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Crown Dependencies

Crown Dependencies

The Crown Dependencies include the Isle of Man in the Irish Sea and the Bailiwicks of Jersey and Guernsey in the English Channel. The islands feature delightful towns, charming villages, serene countryside and enchanting coastlines. Getting to the islands is by either flight or ferry and accommodation is readily available.

The Crown Dependencies are not part of the United Kingdom nor are they sovereign states but associated with the UK. Each of the island group is a self-governing territory with its own legislative assembly, laws, taxation and a government led by a Chief Minister. However, matters of foreign affairs and defence are the responsibility of the UK government. The Crown Dependencies are also not part of the European Union (EU) but have a special relationship with the EU.

Steam Packet ferry to the Isle of Man by Roger Davies

Isle of Man

The Isle of Man is a small island of 85,000 people situated in the Irish Sea between England and Northern Ireland. Douglas is the capital and home to a quarter of the island’s population. It is also the island’s commercial centre and location of the ferry port connecting with the UK mainland, Northern Ireland and the Republic of Ireland. There are also flights to the Isle of Man Airport (near Douglas) from several cities across the UK mainland and Dublin in the Republic of Ireland. Visitors to the island can purchase the Go Explore smartcard offering unlimited travel on the local buses, trains and horse trams valid from one to seven days.

Promenade in Douglas by Finn Bjørklid

Douglas is a seaside town with a Victorian setting and life here moves at an easy pace. Most of the accommodations and shopping on the island are in Douglas. You can get most of your way around town by walking but there is a local bus service and a horse drawn tram service travelling along the promenade (summer only). Peel is a smaller town on the west coast and its main attractions are the medieval Peel Castle and the House of Manannan that tells about the history of the island. Beyond the city, the Isle of Man is popular for its many hiking trails passing through spectacular sceneries.

Bailiwick of Jersey

The Bailiwick of Jersey is a group of islands in the English Channel situated off the northern coast of France. The bailiwick comprises of the main island of Jersey and nearby smaller uninhabited islands and rocks. St Helier is the capital and home to a third of the island’s population of about 100,000. There are regular ferry services connecting Jersey with Guernsey and ports in southern England and northern France. The island’s airport is Jersey Airport and connects with London, Southampton, Liverpool, Guernsey and several cities in Europe. Taxis are available and local buses travel across the island.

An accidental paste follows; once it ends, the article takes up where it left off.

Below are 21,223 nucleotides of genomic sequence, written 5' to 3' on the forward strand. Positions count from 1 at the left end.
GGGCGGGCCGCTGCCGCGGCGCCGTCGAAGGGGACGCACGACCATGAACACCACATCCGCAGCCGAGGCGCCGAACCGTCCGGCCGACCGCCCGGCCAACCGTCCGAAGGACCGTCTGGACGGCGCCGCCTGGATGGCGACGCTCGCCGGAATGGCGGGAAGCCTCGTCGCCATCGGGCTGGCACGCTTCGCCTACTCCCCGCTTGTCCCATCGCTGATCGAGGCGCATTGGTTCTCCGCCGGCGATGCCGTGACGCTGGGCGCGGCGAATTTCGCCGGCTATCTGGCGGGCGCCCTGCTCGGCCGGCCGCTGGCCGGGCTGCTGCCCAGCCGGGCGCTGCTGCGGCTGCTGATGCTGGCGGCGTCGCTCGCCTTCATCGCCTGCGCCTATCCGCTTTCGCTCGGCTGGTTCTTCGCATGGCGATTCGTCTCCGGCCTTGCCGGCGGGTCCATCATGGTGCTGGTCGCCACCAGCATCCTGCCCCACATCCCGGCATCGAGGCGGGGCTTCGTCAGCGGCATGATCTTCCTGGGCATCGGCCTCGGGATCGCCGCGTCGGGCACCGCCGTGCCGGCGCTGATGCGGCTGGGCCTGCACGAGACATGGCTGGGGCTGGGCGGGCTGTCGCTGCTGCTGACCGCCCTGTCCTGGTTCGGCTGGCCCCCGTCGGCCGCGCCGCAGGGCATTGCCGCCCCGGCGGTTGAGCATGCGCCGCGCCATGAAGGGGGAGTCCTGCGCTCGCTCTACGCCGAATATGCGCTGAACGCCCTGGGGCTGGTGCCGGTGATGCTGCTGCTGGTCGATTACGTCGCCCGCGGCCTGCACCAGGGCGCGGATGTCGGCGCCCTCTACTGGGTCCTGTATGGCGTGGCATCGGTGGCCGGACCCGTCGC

Beach in Jersey by Danrok

St Helier is charming, compact and thriving with a mix of English and French influence. It’s the island’s epicentre where most of the accommodations, shops, restaurants, entertainment, nightlife and businesses are located. Don’t miss the Maritime Museum, Occupation Museum and Jersey Museum in St Helier for interesting insights about Jersey. Travel beyond and you’ll discover scenic countryside, quaint fishing villages, historical sites and beautiful sandy beaches. Other popular attractions include the Jersey Zoo (formerly Durrell Wildlife Park) and the Jersey War Tunnels built during the Second World War.

Bailiwick of Guernsey

The Bailiwick of Guernsey is another group of islands in the English Channel. Guernsey is the largest island followed by Alderney, Sark and a few smaller islands. The bailiwick has a population of 65,000 with 63,000 living in Guernsey, where the capital of St Peter Port is located. Regular ferry services connect St Peter Port with other islands in the bailiwick, Jersey and ports in southern England and northern France. Guernsey Airport (near St Peter Port) connects with Alderney, Jersey and several cities on the UK mainland and northern France. Car hire, taxis, buses and even bicycles are available for travelling around Guernsey.

St Peter Port in Guernsey by Steve Johnson

St Peter Port is a small picturesque harbour town that you can easily explore by walking. Shopping is popular here and there’s a wealth of retailers. The heart of the town is the old quarter featuring cobbled streets, narrow passageways and the 15th century Town Church. A Discovery Pass allows an adult and an accompanying child under 18 to visit many of the attractions in Guernsey. Alderney is a much smaller island with a population of just 2,000 and the perfect place for a quiet vacation. The island offers visitors sandy beaches, tranquil countryside, scenic trails, fantastic seafood and town of St Anne with its old world charm.

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